Film Review: Living Is Easy with Eyes Closed (★★★)

postcard_frontOh, The Beatles. Our fanatical world of pop culture wouldn’t be what it is without the phenomenon of Beatlemania. Their popularity was unprecedented and still remains relevant today. So much so that David Trueba felt inspired to make the film Living is Easy with Eyes Closed, a true story about a Spanish teacher’s quest to meet John Lennon.

Living Is Easy with Eyes Closed is set in 1960s Spain, where our main protagonist Antonio (Javier Cámara) works as a high school English/Latin teacher. A major fan of The Beatles, he even uses their song lyrics in his teachings. One day he learns of John Lennon’s decision to start an acting career, which will bring him to Spain for a film shoot. Excited by the news, he plans a road trip to the set in Almeria in order to meet his hero. Along the way, he picks up a pair of young runaways named Belen (Natalia de Molina) and Juanjo (Francesc Colomer) and they form a bond based on the ideals of freedom that The Beatles promoted.

The social/political context of the film is important in understanding the significance of the characters’ actions. The story takes place during the dictatorial Franco regime, a very conservative period in Spain. The rigid structure was therefore oppressive towards more liberal-minded individuals, which included the film’s central trio. As a result, their authority-defying acts were a form of rebellion. For Belen, the trip was an escape from a forced reclusive life in a convent (due to a pregnancy). For Juanjo, the trip afforded an opportunity to get away from his domineering policeman father and his insistence that he cut his hair (a Beatles-esque moptop). With regards to Antonio, his stalker-ish quest was an unconscious affront to the country’s sense of law and order.

Living Is Easy with Eyes Closed is not a political film however, so their rebellion is a quiet one. It’s more along the lines of your traditional “road trip” movie. Yet even that description seems to overstate the film’s ambitions. Trueba’s screenplay is unusually slight, never conforming to the pronounced episodic format of similar films. As such, the film is incredibly delicate, to the point where it threatens to feel inconsequential. There’s an end goal to the narrative (i.e. meeting John Lennon), but it takes a slightly mundane straight road to get there.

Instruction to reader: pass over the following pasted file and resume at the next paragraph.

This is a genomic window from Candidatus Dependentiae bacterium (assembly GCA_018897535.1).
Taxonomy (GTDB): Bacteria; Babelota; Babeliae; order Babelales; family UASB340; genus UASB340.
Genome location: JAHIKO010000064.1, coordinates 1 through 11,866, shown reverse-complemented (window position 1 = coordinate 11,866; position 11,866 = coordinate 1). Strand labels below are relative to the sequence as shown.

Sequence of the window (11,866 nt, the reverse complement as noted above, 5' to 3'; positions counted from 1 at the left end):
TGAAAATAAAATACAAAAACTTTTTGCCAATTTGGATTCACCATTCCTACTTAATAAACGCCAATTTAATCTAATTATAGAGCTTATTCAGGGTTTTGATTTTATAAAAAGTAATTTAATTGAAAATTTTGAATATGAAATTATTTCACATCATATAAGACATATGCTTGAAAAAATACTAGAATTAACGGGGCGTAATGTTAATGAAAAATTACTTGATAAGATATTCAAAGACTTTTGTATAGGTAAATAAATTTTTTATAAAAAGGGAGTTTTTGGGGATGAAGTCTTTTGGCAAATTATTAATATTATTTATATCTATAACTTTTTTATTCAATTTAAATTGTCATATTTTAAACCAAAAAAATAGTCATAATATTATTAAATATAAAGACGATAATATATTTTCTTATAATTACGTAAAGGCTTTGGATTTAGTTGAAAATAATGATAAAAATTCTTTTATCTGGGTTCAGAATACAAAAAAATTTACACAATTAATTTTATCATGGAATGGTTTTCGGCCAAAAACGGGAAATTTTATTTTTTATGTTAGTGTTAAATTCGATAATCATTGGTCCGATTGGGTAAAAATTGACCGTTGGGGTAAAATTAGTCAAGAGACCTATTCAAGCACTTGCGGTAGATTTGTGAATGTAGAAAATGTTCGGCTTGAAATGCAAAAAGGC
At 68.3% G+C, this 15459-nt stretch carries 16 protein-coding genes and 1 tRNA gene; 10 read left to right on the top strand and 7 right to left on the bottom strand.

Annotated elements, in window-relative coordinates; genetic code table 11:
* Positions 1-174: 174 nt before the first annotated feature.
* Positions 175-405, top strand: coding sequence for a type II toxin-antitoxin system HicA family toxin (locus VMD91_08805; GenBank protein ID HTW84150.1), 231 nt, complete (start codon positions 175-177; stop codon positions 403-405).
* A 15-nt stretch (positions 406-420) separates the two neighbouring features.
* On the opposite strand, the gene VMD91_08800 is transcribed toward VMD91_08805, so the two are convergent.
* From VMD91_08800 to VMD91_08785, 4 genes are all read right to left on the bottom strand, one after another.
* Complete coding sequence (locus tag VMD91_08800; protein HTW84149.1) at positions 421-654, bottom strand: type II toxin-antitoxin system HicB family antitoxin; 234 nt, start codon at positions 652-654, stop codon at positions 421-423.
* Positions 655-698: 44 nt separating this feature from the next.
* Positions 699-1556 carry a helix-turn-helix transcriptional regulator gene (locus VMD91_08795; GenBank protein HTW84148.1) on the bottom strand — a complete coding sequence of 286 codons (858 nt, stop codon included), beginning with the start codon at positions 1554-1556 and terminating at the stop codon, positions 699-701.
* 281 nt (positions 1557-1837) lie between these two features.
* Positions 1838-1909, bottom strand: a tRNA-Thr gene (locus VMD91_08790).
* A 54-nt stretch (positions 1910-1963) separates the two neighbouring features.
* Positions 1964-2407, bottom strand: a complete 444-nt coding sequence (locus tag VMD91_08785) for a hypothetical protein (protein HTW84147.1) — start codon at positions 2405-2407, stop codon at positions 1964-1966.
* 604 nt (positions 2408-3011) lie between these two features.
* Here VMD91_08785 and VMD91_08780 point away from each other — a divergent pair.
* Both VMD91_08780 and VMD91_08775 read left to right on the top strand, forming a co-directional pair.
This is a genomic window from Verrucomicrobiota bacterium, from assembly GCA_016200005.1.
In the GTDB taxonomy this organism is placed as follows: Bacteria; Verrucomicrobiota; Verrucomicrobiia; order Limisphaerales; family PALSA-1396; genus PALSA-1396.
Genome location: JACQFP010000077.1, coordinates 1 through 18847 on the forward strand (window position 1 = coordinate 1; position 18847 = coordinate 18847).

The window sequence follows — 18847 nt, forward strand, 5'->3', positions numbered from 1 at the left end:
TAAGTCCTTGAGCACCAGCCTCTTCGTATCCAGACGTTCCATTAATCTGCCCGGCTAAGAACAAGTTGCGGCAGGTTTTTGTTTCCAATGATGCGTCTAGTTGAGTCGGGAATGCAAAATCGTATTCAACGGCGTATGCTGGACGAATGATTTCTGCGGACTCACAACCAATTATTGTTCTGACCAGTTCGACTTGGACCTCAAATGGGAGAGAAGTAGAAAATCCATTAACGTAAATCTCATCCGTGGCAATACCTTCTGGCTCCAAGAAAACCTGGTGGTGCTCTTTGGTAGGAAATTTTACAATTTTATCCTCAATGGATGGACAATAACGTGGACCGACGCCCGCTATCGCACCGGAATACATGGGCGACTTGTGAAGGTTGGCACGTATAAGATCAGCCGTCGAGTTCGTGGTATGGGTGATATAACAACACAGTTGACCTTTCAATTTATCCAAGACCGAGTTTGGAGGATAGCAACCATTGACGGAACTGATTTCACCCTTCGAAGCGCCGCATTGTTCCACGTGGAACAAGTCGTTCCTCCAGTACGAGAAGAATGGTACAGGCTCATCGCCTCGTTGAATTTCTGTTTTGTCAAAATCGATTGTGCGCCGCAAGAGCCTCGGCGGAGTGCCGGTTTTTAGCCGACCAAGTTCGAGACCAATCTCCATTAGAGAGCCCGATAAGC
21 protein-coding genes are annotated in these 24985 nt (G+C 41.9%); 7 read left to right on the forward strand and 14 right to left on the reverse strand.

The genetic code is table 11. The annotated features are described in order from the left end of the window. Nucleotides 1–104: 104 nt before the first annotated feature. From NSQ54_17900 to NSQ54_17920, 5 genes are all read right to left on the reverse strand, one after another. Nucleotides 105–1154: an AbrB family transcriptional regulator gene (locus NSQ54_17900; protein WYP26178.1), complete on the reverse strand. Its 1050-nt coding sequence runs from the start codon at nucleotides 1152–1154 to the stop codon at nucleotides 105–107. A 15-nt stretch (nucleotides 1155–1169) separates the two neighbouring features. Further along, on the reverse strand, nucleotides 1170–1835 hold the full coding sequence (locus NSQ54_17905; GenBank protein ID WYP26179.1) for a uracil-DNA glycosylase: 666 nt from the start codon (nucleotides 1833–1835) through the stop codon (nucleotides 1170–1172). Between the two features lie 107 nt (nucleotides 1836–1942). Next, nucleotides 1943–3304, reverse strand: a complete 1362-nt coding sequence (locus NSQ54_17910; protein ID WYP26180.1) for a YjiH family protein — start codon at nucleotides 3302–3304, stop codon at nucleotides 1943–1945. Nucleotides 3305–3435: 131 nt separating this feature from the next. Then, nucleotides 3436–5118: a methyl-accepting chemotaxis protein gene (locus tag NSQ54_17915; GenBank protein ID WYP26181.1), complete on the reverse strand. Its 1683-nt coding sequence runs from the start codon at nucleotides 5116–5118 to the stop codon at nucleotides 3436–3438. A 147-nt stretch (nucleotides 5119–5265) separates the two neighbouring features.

Despite this narrative simplicity, the film never becomes boring. It accomplishes this with a pleasant charm that never subsides. It has warm cinematography, authentic production and costume design, a sparse but calming score and immensely likable characters. Admittedly, Antonio never seems like more than a mere concept of a character, but Cámara’s performance is engaging enough that you’re willing to go on this ride with him. Overall, it’s quite simply one of the most relaxing films I’ve seen.

Living Is Easy with Eyes Closed is a true feel-good movie about the pursuit of happiness and a lovely tribute to the legacy of John Lennon and The Beatles. It’s laid-back approach may frustrate some viewers, but there’s a beauty in its simplicity. I’d comfortably recommend it.

Living Is Easy with Eyes Closed is the Spanish submission for the 2014 Oscar for Best Foreign Language Film. Click here for reviews of other official submissions.